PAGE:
O.K. I Am Now Really Scared
Roughly three times a month I receive a fake email from someone I know whose computer has been hijacked—hacked into.
I can spot one of these little e-turds immediately:
- Often no subject line, or it's a strange one.
- There's always a URL in the email body and occasionally a meaningless message that this person would never send me.
- More often than not, the entire content is the URL all by itself.
A friend of mine clicked the URL in a fraudulent message from someone he knew and up came an offer for diet pills.
I never click on a URL in those surroundings. It could be malware—a virus that screws up my computer and that of everyone I send email to.
I also never click on "Reply" even though I can verify the message indeed came from my friend's email address. I do not know what little bomb the hacker implanted that will invade my computer no matter whether I click on the URL or the reply.
Instead I copy the email address and forward the whole thing back to the sender (who was not the sender at all) with a note suggesting that a hacker has breached his computer, stolen his I.D. and dangerous stuff may be going out to his entire contact list under his name.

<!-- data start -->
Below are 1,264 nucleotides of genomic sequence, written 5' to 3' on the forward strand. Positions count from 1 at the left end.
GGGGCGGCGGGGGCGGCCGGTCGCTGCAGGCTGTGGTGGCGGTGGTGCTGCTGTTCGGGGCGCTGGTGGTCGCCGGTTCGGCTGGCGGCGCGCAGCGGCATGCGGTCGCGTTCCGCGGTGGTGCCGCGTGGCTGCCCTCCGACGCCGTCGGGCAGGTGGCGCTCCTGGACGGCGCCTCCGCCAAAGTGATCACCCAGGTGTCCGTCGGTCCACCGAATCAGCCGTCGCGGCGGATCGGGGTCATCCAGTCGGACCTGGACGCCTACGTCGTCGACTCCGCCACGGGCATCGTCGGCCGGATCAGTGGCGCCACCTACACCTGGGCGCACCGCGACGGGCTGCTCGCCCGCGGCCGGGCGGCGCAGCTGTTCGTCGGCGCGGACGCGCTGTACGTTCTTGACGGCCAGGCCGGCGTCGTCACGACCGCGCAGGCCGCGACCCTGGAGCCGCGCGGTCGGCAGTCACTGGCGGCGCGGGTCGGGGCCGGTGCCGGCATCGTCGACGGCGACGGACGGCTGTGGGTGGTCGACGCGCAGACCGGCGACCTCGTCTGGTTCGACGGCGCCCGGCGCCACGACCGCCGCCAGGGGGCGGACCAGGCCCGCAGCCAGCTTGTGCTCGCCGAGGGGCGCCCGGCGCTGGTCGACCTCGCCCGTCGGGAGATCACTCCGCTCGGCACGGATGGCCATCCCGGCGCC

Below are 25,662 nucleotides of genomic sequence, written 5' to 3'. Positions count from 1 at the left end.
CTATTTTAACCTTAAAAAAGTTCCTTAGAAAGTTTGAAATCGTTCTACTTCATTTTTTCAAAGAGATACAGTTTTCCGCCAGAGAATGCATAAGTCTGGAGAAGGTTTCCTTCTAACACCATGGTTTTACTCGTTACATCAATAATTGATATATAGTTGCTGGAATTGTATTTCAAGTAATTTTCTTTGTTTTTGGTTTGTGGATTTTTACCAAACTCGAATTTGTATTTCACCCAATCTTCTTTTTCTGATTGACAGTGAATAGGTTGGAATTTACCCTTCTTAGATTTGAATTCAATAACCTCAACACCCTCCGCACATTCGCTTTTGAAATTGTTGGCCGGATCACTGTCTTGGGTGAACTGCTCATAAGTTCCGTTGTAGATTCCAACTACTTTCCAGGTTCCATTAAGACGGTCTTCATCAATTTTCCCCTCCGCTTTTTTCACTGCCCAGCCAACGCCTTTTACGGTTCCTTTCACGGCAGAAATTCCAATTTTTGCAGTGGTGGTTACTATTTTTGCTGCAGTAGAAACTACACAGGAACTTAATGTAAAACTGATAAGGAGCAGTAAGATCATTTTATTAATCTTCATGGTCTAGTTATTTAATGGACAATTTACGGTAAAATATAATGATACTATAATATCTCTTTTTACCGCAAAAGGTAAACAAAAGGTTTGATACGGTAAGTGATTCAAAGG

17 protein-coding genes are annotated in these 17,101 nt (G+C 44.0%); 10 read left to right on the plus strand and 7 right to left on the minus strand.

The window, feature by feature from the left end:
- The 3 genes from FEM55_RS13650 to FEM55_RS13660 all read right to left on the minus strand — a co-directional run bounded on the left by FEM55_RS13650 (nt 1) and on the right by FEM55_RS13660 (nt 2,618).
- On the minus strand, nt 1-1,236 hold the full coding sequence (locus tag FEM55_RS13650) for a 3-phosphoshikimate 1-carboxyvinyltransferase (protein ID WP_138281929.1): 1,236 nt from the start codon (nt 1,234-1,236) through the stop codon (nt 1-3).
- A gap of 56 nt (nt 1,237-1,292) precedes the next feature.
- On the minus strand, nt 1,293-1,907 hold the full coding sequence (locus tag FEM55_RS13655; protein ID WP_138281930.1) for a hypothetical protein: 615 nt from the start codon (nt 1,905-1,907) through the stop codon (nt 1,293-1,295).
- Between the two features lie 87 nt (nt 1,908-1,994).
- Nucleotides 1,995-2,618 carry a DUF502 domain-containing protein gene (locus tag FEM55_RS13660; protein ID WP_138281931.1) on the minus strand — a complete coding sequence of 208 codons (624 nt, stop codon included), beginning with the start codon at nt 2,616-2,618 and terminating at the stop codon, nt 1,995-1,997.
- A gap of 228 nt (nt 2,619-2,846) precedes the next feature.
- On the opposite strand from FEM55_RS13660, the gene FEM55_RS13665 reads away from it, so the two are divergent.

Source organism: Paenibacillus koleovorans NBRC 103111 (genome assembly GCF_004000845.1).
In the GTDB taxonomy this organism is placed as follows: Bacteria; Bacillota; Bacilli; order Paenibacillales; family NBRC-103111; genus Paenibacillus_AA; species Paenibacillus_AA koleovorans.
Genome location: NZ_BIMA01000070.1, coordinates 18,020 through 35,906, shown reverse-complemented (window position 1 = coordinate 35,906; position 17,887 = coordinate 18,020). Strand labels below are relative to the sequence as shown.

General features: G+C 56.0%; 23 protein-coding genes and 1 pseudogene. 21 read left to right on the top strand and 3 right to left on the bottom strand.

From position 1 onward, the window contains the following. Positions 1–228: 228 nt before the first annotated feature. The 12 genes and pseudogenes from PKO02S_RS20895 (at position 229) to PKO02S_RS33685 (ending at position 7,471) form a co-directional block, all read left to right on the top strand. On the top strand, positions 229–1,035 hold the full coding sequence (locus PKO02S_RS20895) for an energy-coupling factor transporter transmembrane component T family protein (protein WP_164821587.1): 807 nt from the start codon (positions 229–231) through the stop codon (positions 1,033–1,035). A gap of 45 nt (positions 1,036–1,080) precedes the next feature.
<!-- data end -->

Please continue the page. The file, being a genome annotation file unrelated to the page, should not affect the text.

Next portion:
Henry Ford and the K.I.S.S. Formula
I have been driving cars for more than 50 years and haven't a clue about what is happening under the hood.
Henry Ford in Detroit and his myriad automotive imitators around the world over the years have been brilliant about "keeping it simple, stupid"—making cars so easy to operate you don't need to know anything about how they work. Those wizards love making money.
Early on, those who dreamed up the Internet decided that everything online should be free. With no incentive to make money (unlike Ford), these techies get their jollies by showing off how smart they are and gleefully making the rest of us feel stupid.